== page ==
Researchers have uncovered a sprawling network of over 350 fake social media profiles China’s using to push a pro-China rhetoric.

According to the Centre for Information Resilience (CIR) report, the network’s goal is to delegitimise the West and improve China’s international perception.

Fake users in the network shared large amounts of content about issues like gun laws and race politics. The fake users also used the accounts to criticise opponents to the regime.

The study found a network of fake profiles circulating political cartoons

The cartoons negatively depict critics such as exiled Chinese tycoon Guo Wengui, whistleblower scientist Li-Meng Yang, and Steve Bannon, former political strategist for Donald Trump.

China has accused all of them for spreading disinformation including incorrect information about Covid-19.

The network also used the accounts to highlight human rights concerns in the US. Some of the posts cited the murder of George Floyd and hate crimes against Asians.

Cartoon depicting Steve Bannon as a demon, 'Yan Limeng' with a forked tongue and Guo Wengui with a tail and holding an American flag.

China’s multi-platform fake social network

The accounts are across Twitter, Facebook, Instagram and Youtube.

Some of the accounts use entirely fake AI-generated profile pictures, whereas bots appear to have hijacked some other accounts.

There’s not concrete evidence that links the network to the Chinese government other than speculation from experts. The CIR says the network resembles other networks Twitter and Facebook have taken down previously.

Who are the fake users?

The researchers found most of the fake profiles use AI-generated faces. A reverse image source cannot search for these images.

The CIR says fake profile pictures in disinformation campaigns are becoming more common. It was able to identify fake images by lining up the position of their eyes.

They say that fake images always tend to put eyes in the same location of an image. Other signs of a synthetic image include blurred hair edges, strangely-angled teeth, and blurred objects around the face.

China responds with campaign against misinformation

This comes as China launches a campaign against fake news to ‘cleanse the cyberspace’ of ‘fake or harmful’ information and unlicensed citizen journalists.

The campaign is a joint effort with ten regulatory agencies, which plan on hitting Chinese social media platforms like WeChat and Douyin.

Some of the accounts denied human right abuses in Xinjiang

Some of the fake profiles also denied any human rights abuses against Muslim people in the Xinjiang region. One post called the allegations, “lies fabricated by the United States and the West”.

Many of the Facebook accounts appear to have Turkish names. The researchers believe these accounts once belonged to real people before being hijacked or sold.

The network also appears to have hijacked some dormant accounts on Youtube which previously posted in English or German. After being dormant for years, these accounts suddenly started posting Chinese content from official state broadcasters.

Author

  • Keira is the front-page editor at Ticker NEWS. She's previously worked at Reuters in Jakarta, and ABC in Australia. She has a Bachelor of Journalism, specialising in international politics. Keira is particularly interested in writing about politics, technology and human rights.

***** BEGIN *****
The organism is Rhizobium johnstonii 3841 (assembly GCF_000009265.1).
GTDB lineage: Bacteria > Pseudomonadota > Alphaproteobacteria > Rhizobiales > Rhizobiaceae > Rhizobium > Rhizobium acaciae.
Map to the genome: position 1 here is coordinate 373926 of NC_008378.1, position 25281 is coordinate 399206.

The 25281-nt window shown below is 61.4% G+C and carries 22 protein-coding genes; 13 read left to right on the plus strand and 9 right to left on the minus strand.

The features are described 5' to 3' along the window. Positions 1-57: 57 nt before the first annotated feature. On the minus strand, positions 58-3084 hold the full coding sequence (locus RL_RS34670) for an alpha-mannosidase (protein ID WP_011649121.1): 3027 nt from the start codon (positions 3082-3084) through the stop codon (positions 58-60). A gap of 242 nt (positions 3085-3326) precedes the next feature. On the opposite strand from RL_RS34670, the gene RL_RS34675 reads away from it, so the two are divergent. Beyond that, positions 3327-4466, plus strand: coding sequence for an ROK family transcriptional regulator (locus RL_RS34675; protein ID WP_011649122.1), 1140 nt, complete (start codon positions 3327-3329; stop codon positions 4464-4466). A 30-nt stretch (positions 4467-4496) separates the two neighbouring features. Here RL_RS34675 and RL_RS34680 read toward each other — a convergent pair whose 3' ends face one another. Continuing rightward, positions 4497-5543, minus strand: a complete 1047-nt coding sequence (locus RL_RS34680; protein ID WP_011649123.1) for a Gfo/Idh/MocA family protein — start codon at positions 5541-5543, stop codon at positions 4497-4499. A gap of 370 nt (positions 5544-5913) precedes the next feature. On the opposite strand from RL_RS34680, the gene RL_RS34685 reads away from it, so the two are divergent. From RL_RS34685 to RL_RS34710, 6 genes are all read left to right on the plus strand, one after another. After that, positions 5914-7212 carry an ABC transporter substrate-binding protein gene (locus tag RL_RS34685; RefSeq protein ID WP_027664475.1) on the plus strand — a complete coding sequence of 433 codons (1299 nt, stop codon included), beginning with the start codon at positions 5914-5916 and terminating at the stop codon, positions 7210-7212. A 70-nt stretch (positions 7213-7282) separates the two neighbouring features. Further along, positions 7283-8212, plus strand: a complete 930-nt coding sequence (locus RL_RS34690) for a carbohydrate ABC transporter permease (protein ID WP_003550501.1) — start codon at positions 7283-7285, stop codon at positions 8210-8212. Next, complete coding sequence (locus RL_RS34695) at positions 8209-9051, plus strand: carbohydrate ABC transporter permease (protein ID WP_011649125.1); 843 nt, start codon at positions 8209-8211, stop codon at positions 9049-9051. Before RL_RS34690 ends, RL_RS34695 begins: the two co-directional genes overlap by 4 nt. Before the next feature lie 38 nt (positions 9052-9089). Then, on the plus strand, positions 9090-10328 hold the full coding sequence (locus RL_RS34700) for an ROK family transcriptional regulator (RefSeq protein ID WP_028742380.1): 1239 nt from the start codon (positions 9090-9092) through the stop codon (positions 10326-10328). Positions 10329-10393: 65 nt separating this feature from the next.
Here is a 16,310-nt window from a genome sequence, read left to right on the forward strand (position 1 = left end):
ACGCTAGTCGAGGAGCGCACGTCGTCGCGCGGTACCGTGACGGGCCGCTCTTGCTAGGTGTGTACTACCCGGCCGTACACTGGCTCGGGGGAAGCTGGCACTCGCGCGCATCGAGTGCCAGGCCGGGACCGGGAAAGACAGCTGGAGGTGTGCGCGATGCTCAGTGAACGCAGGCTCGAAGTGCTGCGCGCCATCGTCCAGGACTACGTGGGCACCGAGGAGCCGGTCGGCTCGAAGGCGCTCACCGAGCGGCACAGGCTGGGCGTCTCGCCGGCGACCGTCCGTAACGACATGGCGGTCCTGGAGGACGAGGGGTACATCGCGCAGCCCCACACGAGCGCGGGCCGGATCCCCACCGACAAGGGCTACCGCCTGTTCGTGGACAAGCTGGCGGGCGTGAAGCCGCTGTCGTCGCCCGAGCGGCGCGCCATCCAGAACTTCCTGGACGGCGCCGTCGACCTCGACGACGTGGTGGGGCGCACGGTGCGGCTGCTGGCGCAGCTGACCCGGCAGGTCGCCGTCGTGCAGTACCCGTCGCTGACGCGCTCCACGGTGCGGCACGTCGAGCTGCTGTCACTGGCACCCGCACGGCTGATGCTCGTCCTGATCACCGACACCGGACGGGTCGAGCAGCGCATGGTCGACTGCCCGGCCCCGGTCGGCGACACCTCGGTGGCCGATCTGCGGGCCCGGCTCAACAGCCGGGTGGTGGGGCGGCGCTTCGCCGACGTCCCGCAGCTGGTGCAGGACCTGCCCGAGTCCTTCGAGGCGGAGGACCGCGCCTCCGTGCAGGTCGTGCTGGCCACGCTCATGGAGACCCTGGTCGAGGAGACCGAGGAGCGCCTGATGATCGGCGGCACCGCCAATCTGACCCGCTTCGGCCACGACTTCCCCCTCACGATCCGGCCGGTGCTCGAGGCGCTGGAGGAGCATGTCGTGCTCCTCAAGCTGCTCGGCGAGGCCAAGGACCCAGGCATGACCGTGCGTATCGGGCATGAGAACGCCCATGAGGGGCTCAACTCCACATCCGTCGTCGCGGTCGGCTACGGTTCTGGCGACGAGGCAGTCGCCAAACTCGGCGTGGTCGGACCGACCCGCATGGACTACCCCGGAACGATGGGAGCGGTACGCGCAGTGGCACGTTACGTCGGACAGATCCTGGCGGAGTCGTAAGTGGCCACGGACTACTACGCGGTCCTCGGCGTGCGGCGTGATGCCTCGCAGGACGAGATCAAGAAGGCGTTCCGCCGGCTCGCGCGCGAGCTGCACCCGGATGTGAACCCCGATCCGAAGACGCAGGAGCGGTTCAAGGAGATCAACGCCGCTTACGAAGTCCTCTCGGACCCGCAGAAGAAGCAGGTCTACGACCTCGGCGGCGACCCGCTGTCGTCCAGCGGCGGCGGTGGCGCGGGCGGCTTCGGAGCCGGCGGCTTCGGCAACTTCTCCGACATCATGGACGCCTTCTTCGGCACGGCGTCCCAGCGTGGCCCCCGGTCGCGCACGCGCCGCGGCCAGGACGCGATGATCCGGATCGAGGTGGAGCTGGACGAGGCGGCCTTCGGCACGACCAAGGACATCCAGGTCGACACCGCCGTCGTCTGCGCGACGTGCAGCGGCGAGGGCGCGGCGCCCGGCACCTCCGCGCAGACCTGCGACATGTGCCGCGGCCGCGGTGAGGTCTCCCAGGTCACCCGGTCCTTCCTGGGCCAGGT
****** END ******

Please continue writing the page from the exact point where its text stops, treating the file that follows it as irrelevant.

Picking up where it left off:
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Global Politics

Why does the WHO think we shouldn’t be getting Covid-19 booster shots?

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The World Health Organisation has called for a suspension on COVID-19 booster shots until at least the end of September

The World Health Organisation has called for an end of Covid-19 vaccine booster shots. It is advising that all countries pause the rollout of booster shots until at least September. This would allow for at least 10 percent every country’s population to get a jab.

“We cannot accept countries that have already used most of the global supply of vaccines using even more of it, while the world’s most vulnerable people remain unprotected,” said Tedros Adhanom Ghebreyesus, Director-General of WHO.

This follows some countries announcing plans to administer a third dose. Both Israel and Germany have announced such plans amid growing concerns about the Delta variant.

The WHO believes poorer nations are falling behind

However, Dr Tedros believes poorer nations are falling behind. Many countries are struggling to administer their populations a first dose, while wealthier nations are able to dispense booster shots.

“We need an urgent reversal, from the majority of vaccines going to high-income countries, to the majority going to low-income countries,” he said.

This comes amid the release of new data showing that low-income countries have only been able to administer 1.5 doses for every 100 people due to a lack of supply.

The “sprint to September”

This comes as the WHO calls for a moratorium on booster shots until at least the end of September.

In some countries like Haiti and the Democratic Republic of Congo, none of the population has received two doses of any vaccine.

Meanwhile, Indonesia has only fully vaccinated 7.9 percent of its population. This comes as the Delta variant continues to run rampant across the nation.

Author

  • Costa is a news producer at ticker NEWS. He has previously worked as a regional journalist at the Southern Highlands Express newspaper. He also has several years' experience in the fire and emergency services sector, where he has worked with researchers, policymakers and local communities. He has also worked at the Seven Network during their Olympic Games coverage and in the ABC Melbourne newsroom. He also holds a Bachelor of Arts (Professional), with expertise in journalism, politics and international relations. His other interests include colonial legacies in the Pacific, counter-terrorism, aviation and travel.